New loss record
Eastern Turkey was hit by another strong earthquake on 23 October. In 2011, more losses were attributable to geophysical events than meteorological events. It is mainly because of the earthquakes in Japan and New Zealand that 2011 will go down in history as the year with the highest economic losses ever incurred from natural hazard events. Insured losses, by contrast, will be below the record level of 2005, when hurricanes Rita, Wilma and Katrina struck.
On Sunday, 23 October 2011, at 1.41 p.m. local time, the province of Van in eastern Turkey was rocked by a strong 7.2 magnitude earthquake. According to current estimates, the quake caused 600 fatalities, with 1,650 people injured. Ercis and Van were the cities most seriously affected. The earthquake was the worst Turkey had seen since 1999. On 10 November, further tremors measuring 5.7 on the Richter Scale shook the earth.
On the basis of the latest claims notifications, some 1,000 houses were destroyed, including a number of multi-storey buildings in Ercis and Van. Even though the country's earthquake building codes are based on the latest standards, many buildings are not constructed in accordance with them. Eastern Anatolia is a very poor region where building materials are expensive and controls questionable. Many houses are simple mud-brick structures that could collapse after even mild tremors.
The location and severity of the event did not come as a surprise to experts. The epicentre was situated in a well-known hazard zone in eastern Turkey that has often been the site of strong quakes.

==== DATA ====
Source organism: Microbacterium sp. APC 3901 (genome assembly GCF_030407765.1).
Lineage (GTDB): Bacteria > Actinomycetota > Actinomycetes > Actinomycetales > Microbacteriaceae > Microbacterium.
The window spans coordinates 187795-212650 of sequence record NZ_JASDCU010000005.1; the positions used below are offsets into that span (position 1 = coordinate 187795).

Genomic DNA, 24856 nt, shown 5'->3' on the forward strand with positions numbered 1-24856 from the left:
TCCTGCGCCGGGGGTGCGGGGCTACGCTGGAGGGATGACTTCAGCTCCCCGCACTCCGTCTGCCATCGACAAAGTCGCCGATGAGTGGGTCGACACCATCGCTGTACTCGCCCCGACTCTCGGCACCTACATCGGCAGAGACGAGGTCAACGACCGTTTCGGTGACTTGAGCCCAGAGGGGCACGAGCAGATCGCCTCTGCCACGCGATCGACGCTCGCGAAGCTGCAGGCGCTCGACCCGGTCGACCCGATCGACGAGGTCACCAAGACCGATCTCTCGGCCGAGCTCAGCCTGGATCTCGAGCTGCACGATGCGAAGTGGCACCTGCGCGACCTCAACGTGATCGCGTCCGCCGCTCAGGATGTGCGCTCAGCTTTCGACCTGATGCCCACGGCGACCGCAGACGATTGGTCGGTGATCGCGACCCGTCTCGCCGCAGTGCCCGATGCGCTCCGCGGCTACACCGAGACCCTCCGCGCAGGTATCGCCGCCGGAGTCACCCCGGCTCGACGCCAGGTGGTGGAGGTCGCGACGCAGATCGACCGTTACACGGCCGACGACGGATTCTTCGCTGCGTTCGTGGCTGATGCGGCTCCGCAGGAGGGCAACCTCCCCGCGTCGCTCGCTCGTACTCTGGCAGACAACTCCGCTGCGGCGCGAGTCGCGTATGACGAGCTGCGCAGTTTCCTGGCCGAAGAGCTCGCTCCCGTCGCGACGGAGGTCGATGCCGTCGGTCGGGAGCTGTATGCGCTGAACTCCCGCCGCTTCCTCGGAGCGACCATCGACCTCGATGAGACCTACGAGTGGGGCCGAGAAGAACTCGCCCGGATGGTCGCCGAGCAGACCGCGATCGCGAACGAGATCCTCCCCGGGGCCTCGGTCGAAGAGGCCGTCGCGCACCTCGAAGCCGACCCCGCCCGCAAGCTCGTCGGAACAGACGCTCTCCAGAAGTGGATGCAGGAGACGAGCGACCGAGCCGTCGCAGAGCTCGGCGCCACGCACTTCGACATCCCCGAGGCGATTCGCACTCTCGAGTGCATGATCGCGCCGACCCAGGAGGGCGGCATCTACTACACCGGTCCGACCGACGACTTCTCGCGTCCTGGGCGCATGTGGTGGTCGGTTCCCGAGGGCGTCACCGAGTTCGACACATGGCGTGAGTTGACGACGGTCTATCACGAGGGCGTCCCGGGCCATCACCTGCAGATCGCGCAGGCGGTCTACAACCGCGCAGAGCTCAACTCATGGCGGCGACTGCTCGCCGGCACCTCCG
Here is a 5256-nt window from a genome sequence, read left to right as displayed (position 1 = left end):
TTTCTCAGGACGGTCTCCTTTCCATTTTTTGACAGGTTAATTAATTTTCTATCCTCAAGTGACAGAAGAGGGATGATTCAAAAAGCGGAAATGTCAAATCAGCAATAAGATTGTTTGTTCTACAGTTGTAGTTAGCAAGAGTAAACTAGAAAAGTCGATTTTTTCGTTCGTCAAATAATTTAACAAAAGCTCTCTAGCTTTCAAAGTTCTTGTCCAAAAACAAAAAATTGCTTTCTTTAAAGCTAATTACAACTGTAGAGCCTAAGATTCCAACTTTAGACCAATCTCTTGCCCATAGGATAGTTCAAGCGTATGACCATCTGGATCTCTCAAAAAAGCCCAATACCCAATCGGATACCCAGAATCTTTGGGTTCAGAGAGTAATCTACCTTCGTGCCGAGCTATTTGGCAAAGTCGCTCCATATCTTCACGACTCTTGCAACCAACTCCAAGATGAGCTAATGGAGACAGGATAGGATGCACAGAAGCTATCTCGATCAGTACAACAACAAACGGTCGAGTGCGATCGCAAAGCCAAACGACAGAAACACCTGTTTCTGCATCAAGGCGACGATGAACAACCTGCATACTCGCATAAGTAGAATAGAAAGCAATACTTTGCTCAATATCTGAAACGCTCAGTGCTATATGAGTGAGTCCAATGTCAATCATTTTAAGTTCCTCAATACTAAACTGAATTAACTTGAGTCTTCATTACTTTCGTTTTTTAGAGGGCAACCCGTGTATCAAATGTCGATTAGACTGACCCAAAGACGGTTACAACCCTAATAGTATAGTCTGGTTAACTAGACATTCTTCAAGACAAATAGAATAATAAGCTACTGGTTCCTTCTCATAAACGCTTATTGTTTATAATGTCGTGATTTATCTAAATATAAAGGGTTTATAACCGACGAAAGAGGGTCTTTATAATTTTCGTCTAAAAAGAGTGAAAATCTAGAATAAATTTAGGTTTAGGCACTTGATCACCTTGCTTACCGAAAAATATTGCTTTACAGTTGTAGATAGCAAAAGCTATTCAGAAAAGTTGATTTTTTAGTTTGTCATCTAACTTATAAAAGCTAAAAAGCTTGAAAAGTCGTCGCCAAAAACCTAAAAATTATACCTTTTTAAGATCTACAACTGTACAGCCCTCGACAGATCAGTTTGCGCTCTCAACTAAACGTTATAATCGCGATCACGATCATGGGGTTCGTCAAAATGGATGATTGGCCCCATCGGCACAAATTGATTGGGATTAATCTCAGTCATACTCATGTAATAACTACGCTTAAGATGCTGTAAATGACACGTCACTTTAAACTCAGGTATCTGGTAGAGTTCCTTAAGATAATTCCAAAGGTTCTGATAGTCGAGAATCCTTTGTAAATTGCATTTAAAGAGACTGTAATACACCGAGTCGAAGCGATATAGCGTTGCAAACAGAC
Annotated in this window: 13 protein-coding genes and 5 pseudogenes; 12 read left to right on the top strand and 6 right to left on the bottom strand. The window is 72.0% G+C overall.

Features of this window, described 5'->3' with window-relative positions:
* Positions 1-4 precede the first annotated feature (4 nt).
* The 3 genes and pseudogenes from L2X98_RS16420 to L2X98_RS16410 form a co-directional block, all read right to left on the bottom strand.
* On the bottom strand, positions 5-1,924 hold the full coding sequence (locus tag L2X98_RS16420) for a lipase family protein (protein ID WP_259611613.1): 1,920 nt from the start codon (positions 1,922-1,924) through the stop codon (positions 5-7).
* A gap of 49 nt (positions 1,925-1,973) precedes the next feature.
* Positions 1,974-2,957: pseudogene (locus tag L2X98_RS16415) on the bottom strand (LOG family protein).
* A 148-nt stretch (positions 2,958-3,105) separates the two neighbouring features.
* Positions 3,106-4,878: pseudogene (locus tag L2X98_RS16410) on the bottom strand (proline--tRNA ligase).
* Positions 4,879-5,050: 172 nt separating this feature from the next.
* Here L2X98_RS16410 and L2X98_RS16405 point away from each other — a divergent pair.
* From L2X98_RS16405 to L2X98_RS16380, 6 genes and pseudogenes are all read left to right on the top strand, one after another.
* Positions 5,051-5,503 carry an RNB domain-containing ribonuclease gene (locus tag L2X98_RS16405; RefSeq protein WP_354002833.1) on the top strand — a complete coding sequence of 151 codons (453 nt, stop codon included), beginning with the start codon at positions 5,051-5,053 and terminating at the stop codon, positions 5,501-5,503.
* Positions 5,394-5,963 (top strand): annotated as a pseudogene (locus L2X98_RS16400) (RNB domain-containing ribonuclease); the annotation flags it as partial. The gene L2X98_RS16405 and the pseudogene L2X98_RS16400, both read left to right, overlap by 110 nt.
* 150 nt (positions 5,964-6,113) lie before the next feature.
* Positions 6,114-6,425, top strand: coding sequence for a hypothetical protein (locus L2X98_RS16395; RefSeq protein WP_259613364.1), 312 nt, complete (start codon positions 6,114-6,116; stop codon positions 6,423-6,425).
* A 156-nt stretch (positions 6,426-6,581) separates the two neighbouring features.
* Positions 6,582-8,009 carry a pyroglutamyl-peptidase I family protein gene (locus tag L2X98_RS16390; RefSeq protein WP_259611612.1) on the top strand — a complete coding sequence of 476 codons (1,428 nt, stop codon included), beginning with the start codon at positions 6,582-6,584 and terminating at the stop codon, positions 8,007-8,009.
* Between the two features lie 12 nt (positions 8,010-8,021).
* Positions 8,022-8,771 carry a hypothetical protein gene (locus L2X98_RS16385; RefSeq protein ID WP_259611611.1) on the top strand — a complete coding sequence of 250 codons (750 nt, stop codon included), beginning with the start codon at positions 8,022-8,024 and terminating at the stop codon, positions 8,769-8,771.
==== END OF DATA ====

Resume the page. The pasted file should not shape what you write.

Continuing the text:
2011 shows more losses due to earthquakes than severe weather events and windstorms
The claims we calculated using a simulation with our earthquake model for this region correspond to the ground movements and losses documented on 23 October. The insured loss expected will be relatively low, since the region does not have a high insurance penetration and there is also little industry established there. The state insurance pool TCIP has concluded only a small amount of policies for the area.
However, that does not alter the fact that 2011 is already regarded as the most expensive natural catastrophe year ever. In the first nine months alone, economic losses from natural catastrophes amounted to US$ 310bn. Whilst in the previous record year 2005, hurricanes Rita, Wilma and Katrina were responsible for the record losses, in 2011 it was the earthquakes in Japan and New Zealand. This situation is very untypical and has only occurred twice in the past 31 years. 2011 will be a very expensive year for the insurance industry as well, since the level of insurance penetration for earthquake has increased significantly over the past years.
Opinions, figures and analyses on the events in Japan, New Zealand and Turkey can be found in TOPICS GEO – Natural catastrophes 2011, due for publication in February 2012.